Applying to college is both exciting and nerve-racking ... for your teen and for you. What are admissions committees looking for? How do you know that your child is picking the right school? Will you even be able to afford it? Here's how to make sure your teen has the best chance at getting into the school of her dreams—without stressing yourself out (too much) in the process.
You and your teen should start looking seriously at colleges during junior year, but you can keep an eye out and prepare even prior to that. “The truth is, the earlier you start, the less you will have to cram into the fall of senior year,” says Evelyn Alexander, an independent counselor for Magellan College Counseling. “I start working with students as early as the 10th grade, to make sure the student has depth in their extracurriculars, interesting summer activities (or jobs), fulfills all of their academic requirements, and begins looking at colleges—by going to college fairs or looking at college websites—long before they begin to create their official college list.”
“Many parents could simply not be accepted into their alma maters based upon today's standards."
—Susanna Cerasuolo, guidance counselor
Don’t Rule out a College Based Solely on Tuition
“One of the biggest misconceptions parents [can have] is not to understand how financial aid is calculated,” says Sarah McGinty, author of The College Application Essay and former member of the writing faculty at Harvard University. “Some parents look at college A, with a $50,000 cost, and college B, with a $10,000 tuition cost, and they’ll say ‘So, we’ll only apply to the $10,000 school.’ But that school will only give you $2,000 worth of aid, where the $50,000 school might give you $42,000. It’s important to look at the financial aid, how colleges meet needs and talk to the school counselor or financial aid officer.” In other words? Don’t eliminate a school based on its tuition—at least not in the beginning.
At the Same Time, Know How Much You’re Willing to Take On
You should have an amount in mind that you’re willing to pay, and your teen should also have an idea of how much they can take on in loans. Most offers include grant or scholarship money, but some of the promised “financial aid” is straight up loans. “Unfortunately parents and students don’t always think long-term when reviewing offers,” says Maura Kastberg, director of Student Services, RSC: Your College Prep Expert. “Both parents and students need to become more mindful of what they are agreeing to before the student agrees to attend any college.”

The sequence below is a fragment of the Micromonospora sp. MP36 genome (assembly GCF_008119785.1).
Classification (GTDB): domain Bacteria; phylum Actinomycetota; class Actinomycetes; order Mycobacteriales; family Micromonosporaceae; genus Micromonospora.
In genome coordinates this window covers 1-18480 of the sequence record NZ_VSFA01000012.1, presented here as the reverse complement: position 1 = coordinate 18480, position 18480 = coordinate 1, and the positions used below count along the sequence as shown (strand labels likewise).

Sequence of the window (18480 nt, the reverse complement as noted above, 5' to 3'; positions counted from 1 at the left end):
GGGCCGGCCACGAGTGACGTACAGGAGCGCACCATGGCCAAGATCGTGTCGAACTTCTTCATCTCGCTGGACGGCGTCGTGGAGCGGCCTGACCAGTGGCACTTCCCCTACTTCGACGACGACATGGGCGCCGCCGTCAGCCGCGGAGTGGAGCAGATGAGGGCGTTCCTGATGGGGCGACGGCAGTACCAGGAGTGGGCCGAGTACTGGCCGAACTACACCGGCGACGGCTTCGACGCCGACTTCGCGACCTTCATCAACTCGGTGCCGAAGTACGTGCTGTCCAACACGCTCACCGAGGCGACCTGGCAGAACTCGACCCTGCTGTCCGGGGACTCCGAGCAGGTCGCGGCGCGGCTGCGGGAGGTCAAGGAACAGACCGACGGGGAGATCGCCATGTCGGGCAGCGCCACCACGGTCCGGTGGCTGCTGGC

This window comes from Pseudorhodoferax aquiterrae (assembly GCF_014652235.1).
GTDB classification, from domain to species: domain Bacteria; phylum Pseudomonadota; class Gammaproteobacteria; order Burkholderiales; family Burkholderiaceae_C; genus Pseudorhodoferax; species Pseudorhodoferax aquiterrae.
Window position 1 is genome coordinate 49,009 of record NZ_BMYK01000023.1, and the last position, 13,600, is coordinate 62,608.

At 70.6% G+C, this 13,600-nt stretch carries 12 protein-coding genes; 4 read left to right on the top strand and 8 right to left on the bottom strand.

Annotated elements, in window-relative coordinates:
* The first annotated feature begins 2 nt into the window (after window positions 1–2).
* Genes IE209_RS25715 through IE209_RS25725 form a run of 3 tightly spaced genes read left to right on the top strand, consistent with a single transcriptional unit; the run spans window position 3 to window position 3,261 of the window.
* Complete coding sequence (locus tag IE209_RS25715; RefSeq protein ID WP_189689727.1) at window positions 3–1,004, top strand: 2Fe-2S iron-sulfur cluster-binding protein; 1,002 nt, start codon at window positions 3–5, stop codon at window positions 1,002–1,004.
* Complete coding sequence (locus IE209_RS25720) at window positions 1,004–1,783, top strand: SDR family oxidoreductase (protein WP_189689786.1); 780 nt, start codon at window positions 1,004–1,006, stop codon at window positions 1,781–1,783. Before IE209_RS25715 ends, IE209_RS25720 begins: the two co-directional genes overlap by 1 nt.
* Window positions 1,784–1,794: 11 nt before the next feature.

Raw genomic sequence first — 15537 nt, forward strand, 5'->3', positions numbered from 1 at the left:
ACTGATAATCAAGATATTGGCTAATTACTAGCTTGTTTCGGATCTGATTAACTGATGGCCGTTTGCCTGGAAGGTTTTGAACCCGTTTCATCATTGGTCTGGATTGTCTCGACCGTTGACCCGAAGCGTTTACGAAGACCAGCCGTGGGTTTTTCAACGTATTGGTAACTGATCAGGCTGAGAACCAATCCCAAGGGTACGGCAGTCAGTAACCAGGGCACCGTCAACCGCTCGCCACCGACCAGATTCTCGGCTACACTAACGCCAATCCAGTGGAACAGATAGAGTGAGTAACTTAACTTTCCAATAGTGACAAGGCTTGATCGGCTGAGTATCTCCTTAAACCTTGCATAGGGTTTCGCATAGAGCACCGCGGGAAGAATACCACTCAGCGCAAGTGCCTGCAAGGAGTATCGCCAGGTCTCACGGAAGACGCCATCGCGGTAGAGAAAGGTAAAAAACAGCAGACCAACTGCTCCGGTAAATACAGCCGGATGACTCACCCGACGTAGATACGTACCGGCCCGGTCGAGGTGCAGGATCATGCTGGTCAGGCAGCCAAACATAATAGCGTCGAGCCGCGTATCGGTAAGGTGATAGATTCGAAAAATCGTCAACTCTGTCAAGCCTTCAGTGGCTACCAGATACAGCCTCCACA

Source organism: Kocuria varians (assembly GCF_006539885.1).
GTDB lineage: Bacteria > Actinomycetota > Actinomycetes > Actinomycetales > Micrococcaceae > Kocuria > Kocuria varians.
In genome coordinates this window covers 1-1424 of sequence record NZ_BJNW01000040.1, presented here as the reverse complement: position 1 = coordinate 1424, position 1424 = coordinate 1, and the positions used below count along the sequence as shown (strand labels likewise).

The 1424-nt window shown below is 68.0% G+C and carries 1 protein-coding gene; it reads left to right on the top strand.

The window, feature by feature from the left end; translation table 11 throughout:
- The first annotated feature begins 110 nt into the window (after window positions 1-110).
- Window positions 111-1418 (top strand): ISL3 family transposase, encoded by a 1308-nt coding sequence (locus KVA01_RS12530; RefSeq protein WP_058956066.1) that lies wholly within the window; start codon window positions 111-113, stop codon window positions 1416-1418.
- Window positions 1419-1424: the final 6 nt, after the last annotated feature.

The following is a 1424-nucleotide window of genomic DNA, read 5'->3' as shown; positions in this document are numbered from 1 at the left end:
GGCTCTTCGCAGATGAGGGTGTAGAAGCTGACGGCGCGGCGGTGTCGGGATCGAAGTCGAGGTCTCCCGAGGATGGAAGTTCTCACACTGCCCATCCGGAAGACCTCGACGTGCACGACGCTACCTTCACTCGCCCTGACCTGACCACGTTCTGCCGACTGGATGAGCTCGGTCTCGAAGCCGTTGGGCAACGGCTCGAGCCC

RELATED: Start Saving Up For College—Now!
Set Realistic Expectations
We’re not discouraging your child from applying to “reach” schools, but you may need to reevaluate what that means nowadays. “Most parents applied to college 30 years ago when the admissions scene was wildly different,” says Susanna Cerasuolo, an independent guidance counselor and the brains behind CollegeMapper. “Many parents could simply not be accepted into their alma maters based upon today's standards. This is not helpful, and it really stresses the kids. Parents can be tempted to mention all of the big name schools that people have always heard of, but the important thing is to be realistic and well informed about the current acceptance statistics. With more and more students applying to college each year, admission becomes more competitive. “
Another Way to Look at It?
Remember that as truly amazing as your child is, with his volunteer work, tutoring, sports and/or grades, there are a ton of other children just as talented/hardworking/amazing. It’s tough to hear, but you have to put everything in perspective—it helps you to understand what really makes your child special—what he, himself, is passionate about, and why he's a good fit for a certain school. As Eddie LaMeire, an independent consultant who previously worked at UCSD in admissions and outreach, says: “If I were a parent and my child graduated as valedictorian, I'd be thrilled. But, there are about 28,000 high schools in the country, each with its own valedictorian. It's incredibly hard to look exceptional in this process. Parents need to keep that in mind in order to develop a healthy perspective.”